Who is she to judge Akande? Who is she to judge anyone?

(It is all well and good for her to play by her own rules, to be governed only by her own morality, but that does not mean that others are so, and she knows that in the minds of many she is damnable.)

Neither Sombra nor Akande was made, she thinks, no more so than they make themselves, by their daily decisions.

It may be true that Akande lost his arm, in the aftermath of the Omnic Crisis, and with that he lost his ability to fight, to pursue his passion and continue to compete, but the loss of an arm is no great thing, is hardly atypical in a post-Omnic Crisis world. Most people are missing something, be it a limb, a relative, a home. Sombra herself lost her parents in the Omnic Crisis, and like Akande, she was shaped by the loss, was forced to adapt to survive, to become better, brighter, to unmake Olivia and make Sombra, who is enhanced cybernetically and too clever by half.

Perhaps she proves Akande's point—both of them were transformed by their losses, were broken by conflict and rebuilt themselves to be stronger, not unlike their opponents in the Omnic Crisis. They innovated, and became something new, something better. If Sombra had never lost her parents, she would likely still be living in Dorado with them, would be married to someone, perhaps, and be settled down, comfortable. Without her loss, she might never have had cause to discover what it is she is capable of, might never had needed to become the best hacker in the world, might never have been pushed to be better, to be smarter, to be more than just content.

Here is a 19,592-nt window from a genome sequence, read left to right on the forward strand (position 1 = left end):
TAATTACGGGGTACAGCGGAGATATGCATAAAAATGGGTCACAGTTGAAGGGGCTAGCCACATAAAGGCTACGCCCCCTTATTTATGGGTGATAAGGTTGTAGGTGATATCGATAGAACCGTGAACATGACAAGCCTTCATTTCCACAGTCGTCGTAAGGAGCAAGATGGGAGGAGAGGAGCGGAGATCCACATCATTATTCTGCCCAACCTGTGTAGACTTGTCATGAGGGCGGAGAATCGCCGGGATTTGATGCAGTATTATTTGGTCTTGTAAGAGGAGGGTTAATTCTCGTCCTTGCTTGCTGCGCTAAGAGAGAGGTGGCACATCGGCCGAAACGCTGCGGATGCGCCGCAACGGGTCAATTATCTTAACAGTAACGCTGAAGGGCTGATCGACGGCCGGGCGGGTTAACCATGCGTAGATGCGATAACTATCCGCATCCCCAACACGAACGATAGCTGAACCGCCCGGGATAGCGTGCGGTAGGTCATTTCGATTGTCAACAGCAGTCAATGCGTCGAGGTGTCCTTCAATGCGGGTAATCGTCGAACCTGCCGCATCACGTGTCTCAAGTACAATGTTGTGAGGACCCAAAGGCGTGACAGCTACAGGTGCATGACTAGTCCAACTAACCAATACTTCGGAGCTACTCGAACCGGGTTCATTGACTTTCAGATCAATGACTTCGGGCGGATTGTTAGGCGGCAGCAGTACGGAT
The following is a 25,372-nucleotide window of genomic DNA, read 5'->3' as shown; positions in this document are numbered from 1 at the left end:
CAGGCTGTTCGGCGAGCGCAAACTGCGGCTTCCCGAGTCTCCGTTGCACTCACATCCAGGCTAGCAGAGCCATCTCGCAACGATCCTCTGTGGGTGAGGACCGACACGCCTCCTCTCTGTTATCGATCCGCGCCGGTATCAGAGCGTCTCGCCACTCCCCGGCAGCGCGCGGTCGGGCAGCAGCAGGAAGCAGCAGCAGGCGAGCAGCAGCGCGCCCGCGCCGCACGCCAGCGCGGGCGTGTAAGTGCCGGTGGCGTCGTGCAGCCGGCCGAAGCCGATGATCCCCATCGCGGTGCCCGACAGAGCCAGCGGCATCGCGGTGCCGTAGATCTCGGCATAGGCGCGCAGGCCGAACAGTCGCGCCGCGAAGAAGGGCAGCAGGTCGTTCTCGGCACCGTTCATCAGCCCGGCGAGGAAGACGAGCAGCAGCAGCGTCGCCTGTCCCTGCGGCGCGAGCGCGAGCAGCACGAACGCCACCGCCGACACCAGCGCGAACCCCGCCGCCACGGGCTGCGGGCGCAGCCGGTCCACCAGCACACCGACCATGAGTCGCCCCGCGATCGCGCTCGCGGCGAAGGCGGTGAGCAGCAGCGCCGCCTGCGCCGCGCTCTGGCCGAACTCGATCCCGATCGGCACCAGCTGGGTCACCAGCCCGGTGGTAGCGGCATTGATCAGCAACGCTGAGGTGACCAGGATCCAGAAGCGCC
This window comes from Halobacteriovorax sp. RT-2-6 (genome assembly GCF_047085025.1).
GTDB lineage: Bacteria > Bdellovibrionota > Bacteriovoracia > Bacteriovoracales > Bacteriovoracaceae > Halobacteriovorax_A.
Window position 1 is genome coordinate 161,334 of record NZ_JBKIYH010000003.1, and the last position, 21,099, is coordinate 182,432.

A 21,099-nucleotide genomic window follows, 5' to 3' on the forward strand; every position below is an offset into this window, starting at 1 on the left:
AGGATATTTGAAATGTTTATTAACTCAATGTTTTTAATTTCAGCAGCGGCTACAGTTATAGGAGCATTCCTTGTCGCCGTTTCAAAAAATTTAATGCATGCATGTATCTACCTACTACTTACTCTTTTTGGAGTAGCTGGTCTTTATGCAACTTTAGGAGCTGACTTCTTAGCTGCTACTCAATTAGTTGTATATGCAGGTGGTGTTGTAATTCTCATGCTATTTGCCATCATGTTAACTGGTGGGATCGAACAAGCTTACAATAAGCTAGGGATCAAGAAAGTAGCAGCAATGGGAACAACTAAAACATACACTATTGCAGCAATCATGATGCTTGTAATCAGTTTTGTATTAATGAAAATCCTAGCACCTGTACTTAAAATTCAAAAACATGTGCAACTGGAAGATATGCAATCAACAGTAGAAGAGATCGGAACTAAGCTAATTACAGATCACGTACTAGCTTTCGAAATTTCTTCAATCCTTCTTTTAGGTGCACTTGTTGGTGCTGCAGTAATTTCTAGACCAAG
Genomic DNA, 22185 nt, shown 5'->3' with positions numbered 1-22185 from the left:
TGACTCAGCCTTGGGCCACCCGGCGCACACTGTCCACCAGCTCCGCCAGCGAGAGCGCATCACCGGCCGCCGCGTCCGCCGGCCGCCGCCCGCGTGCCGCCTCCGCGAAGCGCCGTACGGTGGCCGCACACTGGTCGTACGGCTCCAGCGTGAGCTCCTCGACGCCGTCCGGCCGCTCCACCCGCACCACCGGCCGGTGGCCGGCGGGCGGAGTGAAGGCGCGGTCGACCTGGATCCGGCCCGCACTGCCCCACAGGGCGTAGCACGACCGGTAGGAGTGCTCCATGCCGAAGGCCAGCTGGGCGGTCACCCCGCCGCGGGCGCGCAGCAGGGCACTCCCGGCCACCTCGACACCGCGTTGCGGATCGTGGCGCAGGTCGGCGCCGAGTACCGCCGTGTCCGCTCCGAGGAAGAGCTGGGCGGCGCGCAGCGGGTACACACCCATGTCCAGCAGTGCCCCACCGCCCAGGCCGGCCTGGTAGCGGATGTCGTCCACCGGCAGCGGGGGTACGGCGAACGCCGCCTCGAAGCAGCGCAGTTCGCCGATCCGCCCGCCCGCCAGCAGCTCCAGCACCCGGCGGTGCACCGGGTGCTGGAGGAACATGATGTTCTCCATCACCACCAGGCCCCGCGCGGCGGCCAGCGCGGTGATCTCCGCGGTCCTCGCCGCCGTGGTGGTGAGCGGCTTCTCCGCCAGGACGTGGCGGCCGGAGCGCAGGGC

In that, Akande is right, conflict drove her, forced her to adapt and to overcome the challenges the Omnic Crisis set before her.

He, too, was changed by warfare, was put into a position where he could not use his unique skillset as he had before, and, when he found a new outlet for his intelligence, his strategic brilliance, his martial prowess—well, Sombra cannot say she approves, but she supposes it is better than if he had done nothing at all, after losing his arm. With his arm, he would not use his talents to shape the course of history, would only be the heir to—

Well.

Here is a difference, after all.